Becoming less reserved in the Air Force Reserve

  • Published
  • By Senior Senior Airman Kimberly L. Touchet
  • 81st Training Wing Public Affairs

Each Airman joins the service with a “why”, which can vary from continued education, job stability, medical care and other benefits.

Airman 1st Class Kacey Dao’s, 403rd Force Support Squadron services apprentice, Air Force journey began after moving from Vietnam, while working as a cashier in a restaurant frequented by military members. She was impressed with how sharp the Airmen looked in their uniforms, and over time became curious about what Air Force life was really like.

She began researching the military and found there were more benefits than she had initially expected, like traveling and the opportunity to become financially independent.

“I wanted to challenge myself to join the Air Force, to support myself without my family helping and to be independent,” said Dao.

Dao’s fiancé, a military member, played a supportive role in her journey, teaching her about the Air Force and what to expect.

“There’s a lot of motivation I got from him,” said Dao. “When I got to my first base, Keesler, I met my unit and my first impression was that they were like a family. I am the youngest in my shop, and I kind of feel like they've taken care of me. With everything that I don't know, they have helped me figure it out.”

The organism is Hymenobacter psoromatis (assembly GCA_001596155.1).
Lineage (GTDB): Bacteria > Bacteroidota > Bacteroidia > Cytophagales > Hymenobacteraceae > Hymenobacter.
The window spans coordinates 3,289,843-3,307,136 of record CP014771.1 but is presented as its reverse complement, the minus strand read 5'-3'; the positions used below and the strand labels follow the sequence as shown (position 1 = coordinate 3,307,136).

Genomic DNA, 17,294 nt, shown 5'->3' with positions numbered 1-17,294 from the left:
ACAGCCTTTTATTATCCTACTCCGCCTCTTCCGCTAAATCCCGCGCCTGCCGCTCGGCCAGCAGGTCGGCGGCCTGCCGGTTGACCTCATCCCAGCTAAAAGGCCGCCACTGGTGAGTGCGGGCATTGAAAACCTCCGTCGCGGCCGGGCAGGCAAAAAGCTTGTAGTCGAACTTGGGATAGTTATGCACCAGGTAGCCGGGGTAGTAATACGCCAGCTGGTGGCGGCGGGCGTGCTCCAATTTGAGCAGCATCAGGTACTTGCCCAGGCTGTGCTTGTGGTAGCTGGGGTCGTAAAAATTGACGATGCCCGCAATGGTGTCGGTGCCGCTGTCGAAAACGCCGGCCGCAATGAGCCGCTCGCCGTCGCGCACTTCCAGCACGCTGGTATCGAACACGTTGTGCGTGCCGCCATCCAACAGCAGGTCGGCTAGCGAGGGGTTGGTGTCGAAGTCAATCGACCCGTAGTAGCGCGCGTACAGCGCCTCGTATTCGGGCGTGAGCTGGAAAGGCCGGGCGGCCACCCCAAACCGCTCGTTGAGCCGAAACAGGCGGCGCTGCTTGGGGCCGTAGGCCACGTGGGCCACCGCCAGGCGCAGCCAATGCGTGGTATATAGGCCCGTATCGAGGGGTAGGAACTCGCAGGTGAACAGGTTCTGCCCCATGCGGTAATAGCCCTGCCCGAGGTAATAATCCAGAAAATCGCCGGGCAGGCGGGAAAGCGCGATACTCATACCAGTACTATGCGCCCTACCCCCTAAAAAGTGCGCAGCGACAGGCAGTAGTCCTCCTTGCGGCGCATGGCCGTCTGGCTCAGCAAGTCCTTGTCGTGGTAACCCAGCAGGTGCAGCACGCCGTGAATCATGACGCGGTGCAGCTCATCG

One of the challenges Dao had to face in becoming an Airman was her fear of speaking to strangers.

“A1C Dao was very quiet when she first arrived, but she has stepped way outside her comfort zone and is willing to speak up and ask questions,” said Senior Master Sgt. Lisa Baldelli, 403rd FSS sustainment superintendent. “She is very eager to learn, and she is very eager to teach her culture. You can get her to smile a lot now, too! She has become a great team player and a big part of the FSS family.”

With her Air Force family and family from Vietnam behind her, Dao has been supported in her educational and career goals of obtaining a Healthcare Administration degree.

“If you are willing to learn, and I know sometimes it can be harmful like leaving family behind when you have to leave for your mission training or deployment, but it is all worth it,” said Dao. “Becoming an Airman is the best decision of my life.”